This thesis explores the provision of services for people with multimorbidity in general practice. It considers 3 broad research questions: how services are organised; why they are configured in this way; and the impact this organisation has on service delivery. At present, there is no formalised system for managing multimorbidity in general practice. Current arrangements reflect the wider organisation of care for chronic conditions which typically involves managing individual chronic conditions. The needs of people with multimorbidity are often complex and require a number of services from several providers. Coordinating these services is challenging, not least because of the fragmented system within which professionals and providers are situated. Different clinical, managerial and funding arrangements complicate this situation, creating as it does a number of parallel work streams. Effective healthcare for people with multimorbidity requires different providers to work collaboratively to promote linkage across professional and service boundaries. Information flows and administration play an important role in promoting continuity and coordination within and across work streams that span primary, secondary and tertiary care. In some instances, inefficiencies in services can be linked to the lack of integrative working between the clinical and administrative aspects of care. At present, fragmented systems are perpetuated by the lack of a whole systems approach that would align clinical, managerial and financial aspects of service provision across organisations. This thesis demonstrates that, services in general practice are increasingly determined by factors external to it. Most notably the division of care across multiple providers and the financial and contractual arrangements which require an organisation of services that promotes a division of labour and a routinsation, aimed at optimising the daily through put of patients. If the present and future needs of people with multimorbidity are to be effectively met, changes to the way services are provided in general practice must be considered as part of a whole system of healthcare, whereby collaborations between different professionals and services are intentionally organised and actively managed. Although the evidence base for managing multimorbidity is limited, there is a growing recognition that in terms of improving outcomes for people with multimorbidity, improving clinical care alone is not as effective as simultaneously improving the organisation or design of services across the whole system of provision.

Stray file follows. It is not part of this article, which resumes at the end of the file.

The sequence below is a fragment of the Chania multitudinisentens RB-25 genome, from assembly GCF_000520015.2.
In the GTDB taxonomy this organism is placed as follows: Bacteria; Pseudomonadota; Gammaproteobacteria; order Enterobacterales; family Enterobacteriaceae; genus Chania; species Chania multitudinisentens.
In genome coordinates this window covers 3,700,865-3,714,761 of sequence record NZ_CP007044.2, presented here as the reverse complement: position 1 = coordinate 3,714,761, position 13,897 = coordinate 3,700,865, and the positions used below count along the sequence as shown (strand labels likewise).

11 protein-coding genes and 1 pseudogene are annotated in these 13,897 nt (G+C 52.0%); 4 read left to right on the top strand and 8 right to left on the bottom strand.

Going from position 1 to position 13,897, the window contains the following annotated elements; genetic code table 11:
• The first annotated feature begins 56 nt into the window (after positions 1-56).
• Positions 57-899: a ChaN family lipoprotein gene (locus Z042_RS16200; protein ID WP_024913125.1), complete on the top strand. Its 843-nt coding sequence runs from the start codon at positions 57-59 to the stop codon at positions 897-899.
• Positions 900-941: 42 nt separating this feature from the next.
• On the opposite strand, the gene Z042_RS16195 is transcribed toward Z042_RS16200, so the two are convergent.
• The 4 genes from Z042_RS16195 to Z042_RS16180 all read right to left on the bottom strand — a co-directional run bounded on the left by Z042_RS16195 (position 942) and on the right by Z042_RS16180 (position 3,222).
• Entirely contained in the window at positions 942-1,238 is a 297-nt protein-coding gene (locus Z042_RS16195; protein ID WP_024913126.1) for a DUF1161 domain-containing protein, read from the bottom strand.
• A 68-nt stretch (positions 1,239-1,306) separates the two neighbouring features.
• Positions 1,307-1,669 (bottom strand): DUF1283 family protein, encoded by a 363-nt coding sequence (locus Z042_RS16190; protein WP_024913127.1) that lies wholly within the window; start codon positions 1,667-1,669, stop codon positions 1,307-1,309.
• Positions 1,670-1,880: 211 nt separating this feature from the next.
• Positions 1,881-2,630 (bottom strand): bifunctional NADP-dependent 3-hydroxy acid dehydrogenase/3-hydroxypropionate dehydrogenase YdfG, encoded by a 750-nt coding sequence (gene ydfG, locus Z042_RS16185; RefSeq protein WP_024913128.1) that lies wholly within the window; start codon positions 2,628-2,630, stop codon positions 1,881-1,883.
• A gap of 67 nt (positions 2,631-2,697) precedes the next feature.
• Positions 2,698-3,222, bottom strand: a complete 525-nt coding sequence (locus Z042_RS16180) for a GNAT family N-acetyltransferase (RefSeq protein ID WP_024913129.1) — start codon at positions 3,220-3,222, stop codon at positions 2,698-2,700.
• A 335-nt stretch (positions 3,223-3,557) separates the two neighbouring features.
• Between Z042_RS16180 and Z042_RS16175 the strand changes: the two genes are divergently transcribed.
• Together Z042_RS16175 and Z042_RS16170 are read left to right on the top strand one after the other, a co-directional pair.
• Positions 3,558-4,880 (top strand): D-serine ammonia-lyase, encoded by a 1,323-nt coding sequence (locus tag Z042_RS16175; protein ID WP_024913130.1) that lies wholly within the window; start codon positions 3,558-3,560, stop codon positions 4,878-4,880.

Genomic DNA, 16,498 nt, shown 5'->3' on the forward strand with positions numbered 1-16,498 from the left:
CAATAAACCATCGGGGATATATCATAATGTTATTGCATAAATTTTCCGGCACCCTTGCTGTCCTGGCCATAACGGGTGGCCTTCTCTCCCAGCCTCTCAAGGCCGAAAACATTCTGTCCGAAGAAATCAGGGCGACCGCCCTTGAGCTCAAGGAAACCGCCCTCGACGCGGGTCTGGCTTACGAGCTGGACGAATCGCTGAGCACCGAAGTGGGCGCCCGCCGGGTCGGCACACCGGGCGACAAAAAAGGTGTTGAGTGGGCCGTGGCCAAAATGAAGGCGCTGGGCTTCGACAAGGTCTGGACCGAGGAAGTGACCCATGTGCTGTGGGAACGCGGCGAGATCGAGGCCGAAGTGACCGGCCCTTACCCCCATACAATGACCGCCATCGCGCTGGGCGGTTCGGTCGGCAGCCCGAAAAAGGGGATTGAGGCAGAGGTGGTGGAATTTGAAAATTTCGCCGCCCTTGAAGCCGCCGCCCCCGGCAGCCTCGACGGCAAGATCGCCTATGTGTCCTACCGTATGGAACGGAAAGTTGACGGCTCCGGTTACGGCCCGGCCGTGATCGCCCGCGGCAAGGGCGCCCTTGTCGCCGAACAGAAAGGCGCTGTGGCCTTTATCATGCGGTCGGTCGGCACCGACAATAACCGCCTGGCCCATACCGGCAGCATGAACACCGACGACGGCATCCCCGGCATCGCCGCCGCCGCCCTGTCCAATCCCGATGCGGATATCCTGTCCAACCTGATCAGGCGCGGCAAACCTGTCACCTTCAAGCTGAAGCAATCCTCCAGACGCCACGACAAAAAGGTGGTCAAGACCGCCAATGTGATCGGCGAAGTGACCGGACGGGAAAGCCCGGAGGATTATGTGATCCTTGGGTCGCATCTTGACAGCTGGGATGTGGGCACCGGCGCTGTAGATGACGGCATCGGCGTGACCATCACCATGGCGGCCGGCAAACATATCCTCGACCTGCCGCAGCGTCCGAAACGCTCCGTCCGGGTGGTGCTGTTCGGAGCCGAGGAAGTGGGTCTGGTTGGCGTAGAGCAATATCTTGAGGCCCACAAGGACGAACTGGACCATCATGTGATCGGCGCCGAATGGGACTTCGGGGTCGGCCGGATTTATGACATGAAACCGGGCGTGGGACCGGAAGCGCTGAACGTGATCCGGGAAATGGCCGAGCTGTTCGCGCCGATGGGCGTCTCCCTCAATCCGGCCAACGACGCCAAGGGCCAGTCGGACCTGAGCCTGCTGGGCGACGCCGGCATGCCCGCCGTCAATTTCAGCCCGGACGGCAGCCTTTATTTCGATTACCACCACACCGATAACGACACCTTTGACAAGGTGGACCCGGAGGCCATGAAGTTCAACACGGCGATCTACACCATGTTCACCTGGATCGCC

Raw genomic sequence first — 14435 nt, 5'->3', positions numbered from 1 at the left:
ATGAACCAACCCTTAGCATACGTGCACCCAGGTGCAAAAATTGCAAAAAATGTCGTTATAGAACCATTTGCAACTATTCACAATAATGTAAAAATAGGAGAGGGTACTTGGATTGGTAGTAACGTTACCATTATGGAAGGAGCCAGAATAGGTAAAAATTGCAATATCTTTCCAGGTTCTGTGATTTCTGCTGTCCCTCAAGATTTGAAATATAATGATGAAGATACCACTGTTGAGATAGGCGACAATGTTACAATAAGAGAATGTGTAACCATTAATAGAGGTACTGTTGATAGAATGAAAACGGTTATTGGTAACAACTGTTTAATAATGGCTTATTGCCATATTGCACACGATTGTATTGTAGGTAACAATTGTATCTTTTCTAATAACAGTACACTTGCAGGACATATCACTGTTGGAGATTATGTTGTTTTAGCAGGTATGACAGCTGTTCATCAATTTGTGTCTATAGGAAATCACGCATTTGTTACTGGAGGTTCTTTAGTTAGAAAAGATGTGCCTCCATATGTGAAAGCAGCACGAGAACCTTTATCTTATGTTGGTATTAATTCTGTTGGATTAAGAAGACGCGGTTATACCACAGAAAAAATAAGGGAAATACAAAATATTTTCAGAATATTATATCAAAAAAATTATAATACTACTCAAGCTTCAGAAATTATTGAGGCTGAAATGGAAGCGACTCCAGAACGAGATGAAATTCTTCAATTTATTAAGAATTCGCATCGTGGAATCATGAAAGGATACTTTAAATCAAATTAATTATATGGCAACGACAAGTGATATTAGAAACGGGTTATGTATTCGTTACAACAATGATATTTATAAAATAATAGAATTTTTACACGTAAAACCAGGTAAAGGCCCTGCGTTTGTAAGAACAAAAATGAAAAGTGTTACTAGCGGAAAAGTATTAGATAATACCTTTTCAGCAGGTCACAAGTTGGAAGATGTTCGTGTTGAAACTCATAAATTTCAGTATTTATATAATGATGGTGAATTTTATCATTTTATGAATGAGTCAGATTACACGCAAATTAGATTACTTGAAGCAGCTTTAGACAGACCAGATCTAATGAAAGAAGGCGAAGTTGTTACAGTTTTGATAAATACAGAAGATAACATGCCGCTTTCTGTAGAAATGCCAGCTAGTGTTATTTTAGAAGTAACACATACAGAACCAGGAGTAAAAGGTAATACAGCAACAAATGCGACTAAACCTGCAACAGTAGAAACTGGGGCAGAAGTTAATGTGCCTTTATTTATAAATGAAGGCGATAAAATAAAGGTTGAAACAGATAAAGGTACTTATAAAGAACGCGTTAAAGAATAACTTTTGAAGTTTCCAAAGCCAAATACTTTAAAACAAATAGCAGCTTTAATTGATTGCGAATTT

|Date of Award||1 Aug 2015|
- The University of Manchester
|Supervisor||Ruth Boaden (Supervisor) & Heather Waterman (Supervisor)|
- multimorbidity, general practice, service delivery, LTC, integration